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Invasive Species Resources

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New York State Department of Environmental Conservation.
The New York State Departments of Environmental Conservation (DEC) and Agriculture and Markets (DAM) today confirmed that spotted lanternfly (SLF), an invasive pest from Asia, has been found in Albany and Yates counties. A single adult insect was discovered in a vehicle in the Capital District. In addition, a single adult insect was reported on a private Keuka Lake property in Penn Yan, Yates County. Anyone that suspects they have found SLF is encouraged to send a photo to spottedlanternfly@dec.ny.gov. Please note the location of where the insect was found, egg masses, and/or infestation signs. DEC and DAM also encourage the public to inspect outdoor items such as vehicles, furniture, and firewood for egg masses. Anyone that visits the Pennsylvania or New Jersey Quarantine Areas should thoroughly inspect their vehicle, luggage and gear for SLF and egg masses before leaving and scrape off all egg masses.
University of Kentucky. College of Agriculture.
Michigan State University. Center for Integrated Plant Systems.
See also: Plant Diseases for more fact sheets.
Michigan State University. Diagnostic Services.
See also: Plant Diseases for more fact sheets.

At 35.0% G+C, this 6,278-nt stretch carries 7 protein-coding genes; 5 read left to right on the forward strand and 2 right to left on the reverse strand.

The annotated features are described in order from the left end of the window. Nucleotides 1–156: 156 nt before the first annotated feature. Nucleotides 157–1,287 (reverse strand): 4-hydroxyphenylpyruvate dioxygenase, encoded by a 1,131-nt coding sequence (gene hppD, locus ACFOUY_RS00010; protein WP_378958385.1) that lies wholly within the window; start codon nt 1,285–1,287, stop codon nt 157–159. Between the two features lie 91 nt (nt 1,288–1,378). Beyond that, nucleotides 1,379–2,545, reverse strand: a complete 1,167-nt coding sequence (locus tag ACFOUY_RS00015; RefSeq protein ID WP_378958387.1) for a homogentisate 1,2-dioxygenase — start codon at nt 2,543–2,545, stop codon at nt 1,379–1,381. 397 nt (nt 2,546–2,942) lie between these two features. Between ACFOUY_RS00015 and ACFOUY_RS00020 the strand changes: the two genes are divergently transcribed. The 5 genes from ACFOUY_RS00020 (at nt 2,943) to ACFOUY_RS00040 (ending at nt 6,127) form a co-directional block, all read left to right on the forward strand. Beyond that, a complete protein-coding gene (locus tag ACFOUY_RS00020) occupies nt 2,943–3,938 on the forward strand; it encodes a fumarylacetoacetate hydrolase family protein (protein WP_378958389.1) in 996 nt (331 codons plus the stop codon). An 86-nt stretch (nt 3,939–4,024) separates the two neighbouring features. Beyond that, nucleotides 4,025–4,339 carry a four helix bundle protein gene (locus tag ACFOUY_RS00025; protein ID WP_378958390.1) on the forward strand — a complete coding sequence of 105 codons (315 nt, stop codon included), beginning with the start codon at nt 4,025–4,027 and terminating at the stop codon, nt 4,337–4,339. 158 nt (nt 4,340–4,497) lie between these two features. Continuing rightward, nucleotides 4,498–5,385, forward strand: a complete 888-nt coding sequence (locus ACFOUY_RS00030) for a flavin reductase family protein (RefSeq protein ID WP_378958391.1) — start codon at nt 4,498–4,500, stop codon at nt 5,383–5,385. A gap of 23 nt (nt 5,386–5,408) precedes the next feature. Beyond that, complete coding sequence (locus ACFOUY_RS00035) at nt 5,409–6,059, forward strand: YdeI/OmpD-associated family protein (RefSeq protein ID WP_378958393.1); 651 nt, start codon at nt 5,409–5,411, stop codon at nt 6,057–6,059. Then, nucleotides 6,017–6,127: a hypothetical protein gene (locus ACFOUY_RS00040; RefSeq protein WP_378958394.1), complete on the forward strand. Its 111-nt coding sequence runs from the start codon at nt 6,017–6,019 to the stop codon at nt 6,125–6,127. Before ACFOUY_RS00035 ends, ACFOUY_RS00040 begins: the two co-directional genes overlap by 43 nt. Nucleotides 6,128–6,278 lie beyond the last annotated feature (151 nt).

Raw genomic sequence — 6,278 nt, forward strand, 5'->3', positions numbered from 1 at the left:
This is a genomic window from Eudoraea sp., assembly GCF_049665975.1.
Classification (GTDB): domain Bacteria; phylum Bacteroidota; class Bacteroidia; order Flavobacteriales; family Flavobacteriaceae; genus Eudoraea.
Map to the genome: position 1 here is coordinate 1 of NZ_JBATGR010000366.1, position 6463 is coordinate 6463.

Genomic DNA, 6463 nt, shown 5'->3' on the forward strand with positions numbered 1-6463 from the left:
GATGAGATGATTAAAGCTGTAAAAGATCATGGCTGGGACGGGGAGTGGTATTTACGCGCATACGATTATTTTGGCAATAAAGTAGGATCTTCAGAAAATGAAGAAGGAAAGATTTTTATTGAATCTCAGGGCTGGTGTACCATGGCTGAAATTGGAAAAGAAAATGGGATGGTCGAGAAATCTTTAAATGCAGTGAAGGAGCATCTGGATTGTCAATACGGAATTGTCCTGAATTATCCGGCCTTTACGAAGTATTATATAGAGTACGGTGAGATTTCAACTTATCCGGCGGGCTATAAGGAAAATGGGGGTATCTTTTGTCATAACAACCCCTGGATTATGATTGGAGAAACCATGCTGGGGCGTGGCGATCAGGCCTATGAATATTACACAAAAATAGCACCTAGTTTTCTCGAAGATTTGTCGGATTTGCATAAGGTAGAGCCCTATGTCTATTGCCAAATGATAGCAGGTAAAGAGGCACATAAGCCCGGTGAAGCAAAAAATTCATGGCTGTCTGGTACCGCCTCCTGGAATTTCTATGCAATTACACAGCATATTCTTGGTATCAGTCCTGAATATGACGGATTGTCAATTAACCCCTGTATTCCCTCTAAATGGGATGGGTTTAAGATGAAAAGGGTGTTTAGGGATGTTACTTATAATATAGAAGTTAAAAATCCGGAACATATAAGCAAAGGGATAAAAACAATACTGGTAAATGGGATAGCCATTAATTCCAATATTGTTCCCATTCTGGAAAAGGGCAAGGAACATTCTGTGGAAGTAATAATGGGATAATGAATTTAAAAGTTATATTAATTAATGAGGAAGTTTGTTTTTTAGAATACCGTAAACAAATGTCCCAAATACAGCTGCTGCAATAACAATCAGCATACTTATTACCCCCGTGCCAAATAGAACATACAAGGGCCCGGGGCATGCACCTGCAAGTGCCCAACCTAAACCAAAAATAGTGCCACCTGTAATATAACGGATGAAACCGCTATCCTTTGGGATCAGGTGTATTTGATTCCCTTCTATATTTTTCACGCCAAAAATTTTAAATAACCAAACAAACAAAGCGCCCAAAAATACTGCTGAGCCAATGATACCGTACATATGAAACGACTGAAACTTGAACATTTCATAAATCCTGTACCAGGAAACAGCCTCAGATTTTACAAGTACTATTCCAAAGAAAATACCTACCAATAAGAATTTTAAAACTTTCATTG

University of New Hampshire. Cooperative Extension.
New York State Department of Agriculture and Markets.
New Hampshire Department of Agriculture, Markets & Food.
University of Kentucky. Cooperative Extension Service.
See also: Woody Ornamentals for more fact sheets.
USDA. NRCS. Pennsylvania.
Lake George Association (New York).
Michigan Department of Agriculture and Rural Development.
Michigan Technological University. Forest Resources and Environmental Sciences. Center for Exotic Species.

Pennsylvania Department of Conservation and Natural Resources.

The emerald ash borer is a half-inch long metallic green beetle with the scientific name Agrilus planipennis Fairmaire. Larvae of this beetle feed under the bark of ash trees. Their feeding eventually girdles and kills branches and entire trees. Emerald ash borer was first identified in North America in southeastern Michigan in 2002.

University of Kentucky. College of Agriculture, Food, and Environment. Entomology.
New Hampshire Department of Environmental Services.
See also: Exotic Species Program - Publications for more resources
New Hampshire Department of Environmental Services.
See also: Exotic Species Program - Publications for more resources
New Hampshire Department of Environmental Services.
See also: Exotic Species Program - Publications for more resources
New Hampshire Department of Environmental Services.
See also: Exotic Species Program - Publications for more resources